Photoshoot Tips for Charity Event
Sending out your big check photos to newspapers and online sources is a huge part of publicity for the big check. I interviewed a local photographer, Tania Palermo, to find out some techniques to improve photo quality in big check photo shoots.
I'd like to ask you some questions on how to make our customers’ big check stand out better in photos and if you have techniques they can use to improve photo quality.
I'm assuming most folks are using a point and shoot camera on Auto mode - and I use a DSLR on Manual - and my ability to control all my settings makes a huge difference in the image quality. I also have studio lighting to take advantage of.
What can big check customers do to make the check stand out in a photo?
An important element in any image - and especially in one where you want the check as the subject to stand out is to think about the surroundings. An uncluttered background is key. Separation from the background is also important. If they can find a blank wall to use as a background - and stand 5-10 feet away from the wall - it will help them, and the check stand out. The second thing to know is that the eye goes to the lightest area in an image first. So - if the check is white, having all the people dress in darker tones may draw the eye towards the check.
What lighting is appropriate for a picture like this?
I would try to use broad lighting with few shadows. Again - this is something I would handle with my camera settings, reflectors and studio lighting. Having people at a 45 degree angle to natural window light could work. You can use any sort of reflective surface - like a white piece of foam core board for example - to bounce light back onto the subjects. So - if you had everyone at a 45 degree angle to the window light and then had someone holding a white reflective surface towards the window so it bounced light back on the subject it could ensure that everyone was lit properly. Florescent lighting is not flattering. If the camera allows - I would read the manual and change the White Balance - this would greatly improve the effects of florescent lights.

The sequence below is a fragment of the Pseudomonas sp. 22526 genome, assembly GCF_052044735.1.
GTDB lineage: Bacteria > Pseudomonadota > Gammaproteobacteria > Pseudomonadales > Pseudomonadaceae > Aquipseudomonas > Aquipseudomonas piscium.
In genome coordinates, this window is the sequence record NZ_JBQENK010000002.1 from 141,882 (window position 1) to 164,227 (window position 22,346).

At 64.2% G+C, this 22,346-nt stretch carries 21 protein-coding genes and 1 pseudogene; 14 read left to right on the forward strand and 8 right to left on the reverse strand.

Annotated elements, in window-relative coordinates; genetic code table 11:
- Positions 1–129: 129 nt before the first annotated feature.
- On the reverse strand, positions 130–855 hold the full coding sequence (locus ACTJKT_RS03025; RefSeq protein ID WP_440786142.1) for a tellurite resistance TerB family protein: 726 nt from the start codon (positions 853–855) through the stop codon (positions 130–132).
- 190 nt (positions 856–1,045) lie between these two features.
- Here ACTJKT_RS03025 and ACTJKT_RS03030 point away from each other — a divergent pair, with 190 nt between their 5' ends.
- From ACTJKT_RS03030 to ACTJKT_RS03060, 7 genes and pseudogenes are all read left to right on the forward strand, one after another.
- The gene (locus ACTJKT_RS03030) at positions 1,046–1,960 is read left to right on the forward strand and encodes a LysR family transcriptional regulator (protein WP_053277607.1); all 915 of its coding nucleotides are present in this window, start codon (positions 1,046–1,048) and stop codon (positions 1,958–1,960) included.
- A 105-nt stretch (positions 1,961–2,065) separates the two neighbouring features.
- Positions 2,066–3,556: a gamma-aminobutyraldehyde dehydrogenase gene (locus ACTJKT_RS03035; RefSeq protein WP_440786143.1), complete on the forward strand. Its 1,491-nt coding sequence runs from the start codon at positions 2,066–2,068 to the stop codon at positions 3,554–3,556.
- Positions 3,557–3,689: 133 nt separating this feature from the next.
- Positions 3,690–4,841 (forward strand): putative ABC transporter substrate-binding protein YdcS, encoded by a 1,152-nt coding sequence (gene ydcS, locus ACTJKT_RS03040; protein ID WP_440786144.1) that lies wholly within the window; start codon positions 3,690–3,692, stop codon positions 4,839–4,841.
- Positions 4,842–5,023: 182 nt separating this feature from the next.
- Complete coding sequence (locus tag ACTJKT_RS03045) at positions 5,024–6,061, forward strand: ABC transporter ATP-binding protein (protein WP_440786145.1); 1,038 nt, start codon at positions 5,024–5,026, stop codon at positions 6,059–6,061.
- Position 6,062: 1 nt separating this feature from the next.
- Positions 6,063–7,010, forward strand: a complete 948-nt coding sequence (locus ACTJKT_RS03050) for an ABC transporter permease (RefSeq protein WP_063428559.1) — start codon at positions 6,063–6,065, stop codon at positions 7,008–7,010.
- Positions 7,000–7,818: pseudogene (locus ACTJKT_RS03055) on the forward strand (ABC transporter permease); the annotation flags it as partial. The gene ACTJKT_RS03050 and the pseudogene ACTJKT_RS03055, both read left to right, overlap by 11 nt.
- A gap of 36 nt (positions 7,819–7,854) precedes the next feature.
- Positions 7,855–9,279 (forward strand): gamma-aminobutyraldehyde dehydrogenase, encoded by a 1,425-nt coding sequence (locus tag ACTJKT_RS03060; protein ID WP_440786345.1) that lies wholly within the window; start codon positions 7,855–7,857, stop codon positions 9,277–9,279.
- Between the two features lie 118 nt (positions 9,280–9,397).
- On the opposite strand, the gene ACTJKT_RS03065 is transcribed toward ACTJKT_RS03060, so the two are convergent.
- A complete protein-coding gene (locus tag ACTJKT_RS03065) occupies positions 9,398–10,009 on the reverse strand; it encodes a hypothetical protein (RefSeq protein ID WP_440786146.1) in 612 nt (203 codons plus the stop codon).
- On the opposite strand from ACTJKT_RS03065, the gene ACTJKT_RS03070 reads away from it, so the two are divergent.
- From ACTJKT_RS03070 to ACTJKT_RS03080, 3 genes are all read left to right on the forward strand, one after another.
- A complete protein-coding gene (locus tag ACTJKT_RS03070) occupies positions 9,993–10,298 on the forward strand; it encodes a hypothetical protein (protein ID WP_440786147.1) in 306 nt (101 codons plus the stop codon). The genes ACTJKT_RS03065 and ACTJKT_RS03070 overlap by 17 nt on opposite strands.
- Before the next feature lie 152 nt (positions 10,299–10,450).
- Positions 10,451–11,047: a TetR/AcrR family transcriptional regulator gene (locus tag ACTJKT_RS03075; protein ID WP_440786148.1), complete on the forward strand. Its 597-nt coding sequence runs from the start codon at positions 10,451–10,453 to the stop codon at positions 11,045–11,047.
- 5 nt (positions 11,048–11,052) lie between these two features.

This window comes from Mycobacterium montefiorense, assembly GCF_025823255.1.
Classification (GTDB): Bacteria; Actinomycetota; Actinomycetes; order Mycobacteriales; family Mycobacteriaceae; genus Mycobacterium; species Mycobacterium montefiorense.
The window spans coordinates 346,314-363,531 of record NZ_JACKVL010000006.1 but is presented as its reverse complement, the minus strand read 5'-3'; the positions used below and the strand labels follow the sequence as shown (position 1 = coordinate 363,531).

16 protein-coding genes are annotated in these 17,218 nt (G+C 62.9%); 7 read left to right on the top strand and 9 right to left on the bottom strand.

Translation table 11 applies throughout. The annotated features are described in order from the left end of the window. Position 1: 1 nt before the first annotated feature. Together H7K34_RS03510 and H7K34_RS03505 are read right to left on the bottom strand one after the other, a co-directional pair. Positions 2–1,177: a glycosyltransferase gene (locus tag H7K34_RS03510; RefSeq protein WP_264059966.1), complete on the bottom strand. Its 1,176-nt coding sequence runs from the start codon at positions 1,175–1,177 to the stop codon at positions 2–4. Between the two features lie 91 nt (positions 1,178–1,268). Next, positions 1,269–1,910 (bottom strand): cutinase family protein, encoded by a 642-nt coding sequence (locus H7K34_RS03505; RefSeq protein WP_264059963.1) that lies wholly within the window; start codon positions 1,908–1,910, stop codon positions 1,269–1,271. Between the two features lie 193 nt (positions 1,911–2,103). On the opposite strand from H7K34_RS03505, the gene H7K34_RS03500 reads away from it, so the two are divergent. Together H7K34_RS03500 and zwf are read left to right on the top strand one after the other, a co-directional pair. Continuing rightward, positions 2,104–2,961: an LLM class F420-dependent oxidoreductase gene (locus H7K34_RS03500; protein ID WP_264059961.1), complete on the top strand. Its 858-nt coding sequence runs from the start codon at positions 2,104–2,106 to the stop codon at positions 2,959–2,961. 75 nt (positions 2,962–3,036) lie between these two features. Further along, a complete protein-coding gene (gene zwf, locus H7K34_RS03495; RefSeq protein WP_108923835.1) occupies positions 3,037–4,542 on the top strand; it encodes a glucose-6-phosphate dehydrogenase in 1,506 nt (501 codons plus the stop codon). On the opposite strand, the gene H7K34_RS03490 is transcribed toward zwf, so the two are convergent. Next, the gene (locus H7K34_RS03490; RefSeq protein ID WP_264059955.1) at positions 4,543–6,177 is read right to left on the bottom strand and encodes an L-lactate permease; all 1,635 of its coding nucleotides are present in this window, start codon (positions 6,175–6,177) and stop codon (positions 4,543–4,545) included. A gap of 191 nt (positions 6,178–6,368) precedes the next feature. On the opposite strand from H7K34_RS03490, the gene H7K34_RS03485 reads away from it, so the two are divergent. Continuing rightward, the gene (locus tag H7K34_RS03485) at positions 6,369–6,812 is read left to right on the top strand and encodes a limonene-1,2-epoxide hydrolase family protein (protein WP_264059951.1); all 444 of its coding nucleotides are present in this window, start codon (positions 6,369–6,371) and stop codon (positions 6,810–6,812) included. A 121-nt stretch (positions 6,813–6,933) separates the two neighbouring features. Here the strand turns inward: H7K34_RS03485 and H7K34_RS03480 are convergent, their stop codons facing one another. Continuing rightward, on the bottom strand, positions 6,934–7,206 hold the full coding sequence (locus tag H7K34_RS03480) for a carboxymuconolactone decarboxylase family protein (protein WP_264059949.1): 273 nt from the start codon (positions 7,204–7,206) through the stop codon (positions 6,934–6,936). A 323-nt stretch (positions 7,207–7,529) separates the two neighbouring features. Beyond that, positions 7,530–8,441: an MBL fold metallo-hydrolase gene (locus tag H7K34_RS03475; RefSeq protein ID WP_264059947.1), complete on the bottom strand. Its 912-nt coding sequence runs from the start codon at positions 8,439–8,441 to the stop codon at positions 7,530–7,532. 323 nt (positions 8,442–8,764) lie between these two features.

Is there a difference in lighting between 2 people and 10 people in a photo?
Sure. It's harder to get broad, even light on more than one subject at a time. That's what things like reflectors are used for. Light falls off quickly. So let's say you are indoors again - using that natural light from the window. It will be brighter on the subjects closest to the window and quickly get darker just a few people away from the window. That's why you need an equal amount of light coming from the other side to balance everything out.
How can you reduce glare on dry erase checks?
You can certainly play with the angle of the lighting, the check and the camera. Sometimes it's a matter, as the photographer, of moving around your subject until you find the right angle.
What can you do about outdoor lighting?
Best times of day to shoot outdoors are dawn and dusk-ish. Never at noon - to midday. You want the light to fall on the subjects at an angle. Open shade works well. Never under trees or anything like that - as it will just create splotchy, unflattering light. I prefer an hour or two before sunset. Being 45 degrees to the light can be flattering - and again - use something to help reflect and fill in the light. This could be using the wall of a white building to reflect light - or carrying white poster board or foam board to use as a reflector.
Anything else you can think of to help people make their check stand out in the photo. They do these for charity events and have limited funds (probably can't buy a better camera).
It's important for them to know that getting a decent group shot can be hard - even for a professional photographer - so tell them to just do their best. It's OK to take your time. Consider the setting you are in, walk around looking at the way the light hits the check at different angles. Consider taking several photos - make one eye level, one from up above (bring a step stool to shoot from) - etc - to give themselves choices. There is something called the "rule of thirds" that you can look up. It explains where the eye naturally falls when looking at images - and could help them position the check in their framing. Uniformity might help - like having everyone dress in complimentary colors - with no big logos, patterns, stripes, jewelry, etc - so that the check is the main subject and is not competing with everyone's outfits for attention. The camera doesn't make the picture, the photographer does. They can get a decent image with a point and shoot if they familiarize themselves with it a little. Use a tripod or and stable surface as a tripod - to prevent camera shake in the image. Read up about White Balance. Take time setting up the shot.
Thank you Tania for this excellent interview! You can visit her website at taniapalermo.com
Written by: Eric Hagelin